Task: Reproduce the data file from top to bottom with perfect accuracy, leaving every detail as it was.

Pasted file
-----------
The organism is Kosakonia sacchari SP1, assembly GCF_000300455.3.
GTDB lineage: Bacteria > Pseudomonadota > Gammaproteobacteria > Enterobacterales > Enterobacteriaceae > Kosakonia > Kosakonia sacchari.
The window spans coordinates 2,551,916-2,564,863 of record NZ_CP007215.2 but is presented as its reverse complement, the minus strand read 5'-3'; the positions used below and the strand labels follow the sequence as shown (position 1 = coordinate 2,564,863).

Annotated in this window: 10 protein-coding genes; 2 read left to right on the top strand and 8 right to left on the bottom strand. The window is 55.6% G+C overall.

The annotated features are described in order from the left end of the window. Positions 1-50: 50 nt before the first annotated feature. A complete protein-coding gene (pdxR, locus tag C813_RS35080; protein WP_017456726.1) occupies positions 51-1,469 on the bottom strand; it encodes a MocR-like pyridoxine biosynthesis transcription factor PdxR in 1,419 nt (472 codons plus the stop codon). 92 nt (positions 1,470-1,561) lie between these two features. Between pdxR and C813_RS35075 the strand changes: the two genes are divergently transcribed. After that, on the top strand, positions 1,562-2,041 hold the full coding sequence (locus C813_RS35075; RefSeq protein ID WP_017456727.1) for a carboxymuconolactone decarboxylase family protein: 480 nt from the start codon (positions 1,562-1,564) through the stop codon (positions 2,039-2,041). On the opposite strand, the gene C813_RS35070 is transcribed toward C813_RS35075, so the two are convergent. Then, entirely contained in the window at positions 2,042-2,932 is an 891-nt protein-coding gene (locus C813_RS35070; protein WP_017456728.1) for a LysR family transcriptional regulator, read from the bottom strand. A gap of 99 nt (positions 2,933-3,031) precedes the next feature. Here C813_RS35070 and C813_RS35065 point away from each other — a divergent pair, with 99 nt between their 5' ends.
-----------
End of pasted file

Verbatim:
The organism is Kosakonia sacchari SP1, assembly GCF_000300455.3.
GTDB lineage: Bacteria > Pseudomonadota > Gammaproteobacteria > Enterobacterales > Enterobacteriaceae > Kosakonia > Kosakonia sacchari.
The window spans coordinates 2,551,916-2,564,863 of record NZ_CP007215.2 but is presented as its reverse complement, the minus strand read 5'-3'; the positions used below and the strand labels follow the sequence as shown (position 1 = coordinate 2,564,863).

Annotated in this window: 10 protein-coding genes; 2 read left to right on the top strand and 8 right to left on the bottom strand. The window is 55.6% G+C overall.

The annotated features are described in order from the left end of the window. Positions 1-50: 50 nt before the first annotated feature. A complete protein-coding gene (pdxR, locus tag C813_RS35080; protein WP_017456726.1) occupies positions 51-1,469 on the bottom strand; it encodes a MocR-like pyridoxine biosynthesis transcription factor PdxR in 1,419 nt (472 codons plus the stop codon). 92 nt (positions 1,470-1,561) lie between these two features. Between pdxR and C813_RS35075 the strand changes: the two genes are divergently transcribed. After that, on the top strand, positions 1,562-2,041 hold the full coding sequence (locus C813_RS35075; RefSeq protein ID WP_017456727.1) for a carboxymuconolactone decarboxylase family protein: 480 nt from the start codon (positions 1,562-1,564) through the stop codon (positions 2,039-2,041). On the opposite strand, the gene C813_RS35070 is transcribed toward C813_RS35075, so the two are convergent. Then, entirely contained in the window at positions 2,042-2,932 is an 891-nt protein-coding gene (locus C813_RS35070; protein WP_017456728.1) for a LysR family transcriptional regulator, read from the bottom strand. A gap of 99 nt (positions 2,933-3,031) precedes the next feature. Here C813_RS35070 and C813_RS35065 point away from each other — a divergent pair, with 99 nt between their 5' ends.